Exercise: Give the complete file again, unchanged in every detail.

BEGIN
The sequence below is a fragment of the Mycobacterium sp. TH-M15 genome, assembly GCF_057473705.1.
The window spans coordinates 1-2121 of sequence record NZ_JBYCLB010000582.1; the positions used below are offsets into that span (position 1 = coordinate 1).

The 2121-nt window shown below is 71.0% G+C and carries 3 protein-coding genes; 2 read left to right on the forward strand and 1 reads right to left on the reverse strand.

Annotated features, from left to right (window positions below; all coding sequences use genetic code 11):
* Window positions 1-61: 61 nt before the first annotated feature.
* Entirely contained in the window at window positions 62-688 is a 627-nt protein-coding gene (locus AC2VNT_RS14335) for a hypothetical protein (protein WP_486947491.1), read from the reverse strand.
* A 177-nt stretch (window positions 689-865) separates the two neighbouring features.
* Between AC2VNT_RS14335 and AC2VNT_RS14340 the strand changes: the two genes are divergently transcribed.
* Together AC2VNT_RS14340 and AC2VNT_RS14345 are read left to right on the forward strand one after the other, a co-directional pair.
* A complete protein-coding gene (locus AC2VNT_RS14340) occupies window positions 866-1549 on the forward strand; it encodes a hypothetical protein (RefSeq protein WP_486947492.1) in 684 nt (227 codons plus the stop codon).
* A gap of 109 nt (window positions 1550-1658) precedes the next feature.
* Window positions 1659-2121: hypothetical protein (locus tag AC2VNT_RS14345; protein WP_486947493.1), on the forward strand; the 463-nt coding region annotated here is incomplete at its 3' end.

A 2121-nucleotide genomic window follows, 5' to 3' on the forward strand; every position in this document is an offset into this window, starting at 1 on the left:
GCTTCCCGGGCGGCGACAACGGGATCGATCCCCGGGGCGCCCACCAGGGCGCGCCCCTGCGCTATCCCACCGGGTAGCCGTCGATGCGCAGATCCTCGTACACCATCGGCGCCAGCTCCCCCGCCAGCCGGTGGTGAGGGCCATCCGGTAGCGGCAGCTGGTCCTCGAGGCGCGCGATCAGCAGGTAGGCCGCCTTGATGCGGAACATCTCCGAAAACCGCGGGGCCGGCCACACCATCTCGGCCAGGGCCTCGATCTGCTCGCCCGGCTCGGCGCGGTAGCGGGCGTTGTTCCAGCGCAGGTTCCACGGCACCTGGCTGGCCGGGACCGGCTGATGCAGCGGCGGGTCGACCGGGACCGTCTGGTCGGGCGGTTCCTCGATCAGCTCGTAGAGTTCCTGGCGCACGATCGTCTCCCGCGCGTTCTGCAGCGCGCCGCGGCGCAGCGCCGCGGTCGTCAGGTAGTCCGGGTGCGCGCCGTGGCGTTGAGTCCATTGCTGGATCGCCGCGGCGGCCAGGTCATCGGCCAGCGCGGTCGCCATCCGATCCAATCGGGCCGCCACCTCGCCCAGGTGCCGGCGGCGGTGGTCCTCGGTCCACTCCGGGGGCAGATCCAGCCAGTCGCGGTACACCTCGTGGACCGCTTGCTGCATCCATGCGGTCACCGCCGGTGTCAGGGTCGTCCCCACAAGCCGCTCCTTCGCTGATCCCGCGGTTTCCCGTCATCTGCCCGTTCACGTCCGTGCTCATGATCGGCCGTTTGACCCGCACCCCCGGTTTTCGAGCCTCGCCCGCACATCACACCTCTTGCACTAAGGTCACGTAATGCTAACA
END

The sequence below is a fragment of the Mycobacterium sp. TH-M15 genome, assembly GCF_057473705.1.
The window spans coordinates 1-2121 of sequence record NZ_JBYCLB010000582.1; the positions used below are offsets into that span (position 1 = coordinate 1).

The 2121-nt window shown below is 71.0% G+C and carries 3 protein-coding genes; 2 read left to right on the forward strand and 1 reads right to left on the reverse strand.

Annotated features, from left to right (window positions below; all coding sequences use genetic code 11):
* Window positions 1-61: 61 nt before the first annotated feature.
* Entirely contained in the window at window positions 62-688 is a 627-nt protein-coding gene (locus AC2VNT_RS14335) for a hypothetical protein (protein WP_486947491.1), read from the reverse strand.
* A 177-nt stretch (window positions 689-865) separates the two neighbouring features.
* Between AC2VNT_RS14335 and AC2VNT_RS14340 the strand changes: the two genes are divergently transcribed.
* Together AC2VNT_RS14340 and AC2VNT_RS14345 are read left to right on the forward strand one after the other, a co-directional pair.
* A complete protein-coding gene (locus AC2VNT_RS14340) occupies window positions 866-1549 on the forward strand; it encodes a hypothetical protein (RefSeq protein WP_486947492.1) in 684 nt (227 codons plus the stop codon).
* A gap of 109 nt (window positions 1550-1658) precedes the next feature.
* Window positions 1659-2121: hypothetical protein (locus tag AC2VNT_RS14345; protein WP_486947493.1), on the forward strand; the 463-nt coding region annotated here is incomplete at its 3' end.

A 2121-nucleotide genomic window follows, 5' to 3' on the forward strand; every position in this document is an offset into this window, starting at 1 on the left:
GCTTCCCGGGCGGCGACAACGGGATCGATCCCCGGGGCGCCCACCAGGGCGCGCCCCTGCGCTATCCCACCGGGTAGCCGTCGATGCGCAGATCCTCGTACACCATCGGCGCCAGCTCCCCCGCCAGCCGGTGGTGAGGGCCATCCGGTAGCGGCAGCTGGTCCTCGAGGCGCGCGATCAGCAGGTAGGCCGCCTTGATGCGGAACATCTCCGAAAACCGCGGGGCCGGCCACACCATCTCGGCCAGGGCCTCGATCTGCTCGCCCGGCTCGGCGCGGTAGCGGGCGTTGTTCCAGCGCAGGTTCCACGGCACCTGGCTGGCCGGGACCGGCTGATGCAGCGGCGGGTCGACCGGGACCGTCTGGTCGGGCGGTTCCTCGATCAGCTCGTAGAGTTCCTGGCGCACGATCGTCTCCCGCGCGTTCTGCAGCGCGCCGCGGCGCAGCGCCGCGGTCGTCAGGTAGTCCGGGTGCGCGCCGTGGCGTTGAGTCCATTGCTGGATCGCCGCGGCGGCCAGGTCATCGGCCAGCGCGGTCGCCATCCGATCCAATCGGGCCGCCACCTCGCCCAGGTGCCGGCGGCGGTGGTCCTCGGTCCACTCCGGGGGCAGATCCAGCCAGTCGCGGTACACCTCGTGGACCGCTTGCTGCATCCATGCGGTCACCGCCGGTGTCAGGGTCGTCCCCACAAGCCGCTCCTTCGCTGATCCCGCGGTTTCCCGTCATCTGCCCGTTCACGTCCGTGCTCATGATCGGCCGTTTGACCCGCACCCCCGGTTTTCGAGCCTCGCCCGCACATCACACCTCTTGCACTAAGGTCACGTAATGCTAACA